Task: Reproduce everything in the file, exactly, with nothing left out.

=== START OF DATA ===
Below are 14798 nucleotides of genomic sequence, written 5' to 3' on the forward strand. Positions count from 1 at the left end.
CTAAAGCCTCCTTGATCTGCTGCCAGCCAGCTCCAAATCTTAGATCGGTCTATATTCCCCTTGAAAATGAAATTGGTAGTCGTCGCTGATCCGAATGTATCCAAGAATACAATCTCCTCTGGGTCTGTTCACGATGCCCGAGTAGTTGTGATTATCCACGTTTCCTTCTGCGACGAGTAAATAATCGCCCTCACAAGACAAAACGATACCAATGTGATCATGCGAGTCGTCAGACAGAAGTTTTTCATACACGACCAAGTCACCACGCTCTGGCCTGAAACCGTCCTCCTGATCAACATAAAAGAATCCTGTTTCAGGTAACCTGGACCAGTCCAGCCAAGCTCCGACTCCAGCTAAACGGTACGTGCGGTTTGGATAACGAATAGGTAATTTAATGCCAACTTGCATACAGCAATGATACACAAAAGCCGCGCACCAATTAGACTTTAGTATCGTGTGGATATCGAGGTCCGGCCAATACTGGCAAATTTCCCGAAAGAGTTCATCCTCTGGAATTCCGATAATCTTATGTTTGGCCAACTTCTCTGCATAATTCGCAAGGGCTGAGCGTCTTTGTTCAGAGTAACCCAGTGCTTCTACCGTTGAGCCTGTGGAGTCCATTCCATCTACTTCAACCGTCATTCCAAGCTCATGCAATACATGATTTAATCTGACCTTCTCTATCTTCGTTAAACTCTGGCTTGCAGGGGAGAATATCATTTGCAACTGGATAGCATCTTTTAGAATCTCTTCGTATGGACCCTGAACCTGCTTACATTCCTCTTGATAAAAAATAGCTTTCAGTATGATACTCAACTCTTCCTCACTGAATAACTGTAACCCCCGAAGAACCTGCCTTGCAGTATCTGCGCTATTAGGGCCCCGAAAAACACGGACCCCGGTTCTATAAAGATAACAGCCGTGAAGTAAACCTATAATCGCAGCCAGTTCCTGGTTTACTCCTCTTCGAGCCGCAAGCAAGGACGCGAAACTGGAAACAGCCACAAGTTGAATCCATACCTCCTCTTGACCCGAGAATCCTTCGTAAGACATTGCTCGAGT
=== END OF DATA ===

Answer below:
Below are 14798 nucleotides of genomic sequence, written 5' to 3' on the forward strand. Positions count from 1 at the left end.
CTAAAGCCTCCTTGATCTGCTGCCAGCCAGCTCCAAATCTTAGATCGGTCTATATTCCCCTTGAAAATGAAATTGGTAGTCGTCGCTGATCCGAATGTATCCAAGAATACAATCTCCTCTGGGTCTGTTCACGATGCCCGAGTAGTTGTGATTATCCACGTTTCCTTCTGCGACGAGTAAATAATCGCCCTCACAAGACAAAACGATACCAATGTGATCATGCGAGTCGTCAGACAGAAGTTTTTCATACACGACCAAGTCACCACGCTCTGGCCTGAAACCGTCCTCCTGATCAACATAAAAGAATCCTGTTTCAGGTAACCTGGACCAGTCCAGCCAAGCTCCGACTCCAGCTAAACGGTACGTGCGGTTTGGATAACGAATAGGTAATTTAATGCCAACTTGCATACAGCAATGATACACAAAAGCCGCGCACCAATTAGACTTTAGTATCGTGTGGATATCGAGGTCCGGCCAATACTGGCAAATTTCCCGAAAGAGTTCATCCTCTGGAATTCCGATAATCTTATGTTTGGCCAACTTCTCTGCATAATTCGCAAGGGCTGAGCGTCTTTGTTCAGAGTAACCCAGTGCTTCTACCGTTGAGCCTGTGGAGTCCATTCCATCTACTTCAACCGTCATTCCAAGCTCATGCAATACATGATTTAATCTGACCTTCTCTATCTTCGTTAAACTCTGGCTTGCAGGGGAGAATATCATTTGCAACTGGATAGCATCTTTTAGAATCTCTTCGTATGGACCCTGAACCTGCTTACATTCCTCTTGATAAAAAATAGCTTTCAGTATGATACTCAACTCTTCCTCACTGAATAACTGTAACCCCCGAAGAACCTGCCTTGCAGTATCTGCGCTATTAGGGCCCCGAAAAACACGGACCCCGGTTCTATAAAGATAACAGCCGTGAAGTAAACCTATAATCGCAGCCAGTTCCTGGTTTACTCCTCTTCGAGCCGCAAGCAAGGACGCGAAACTGGAAACAGCCACAAGTTGAATCCATACCTCCTCTTGACCCGAGAATCCTTCGTAAGACATTGCTCGAGT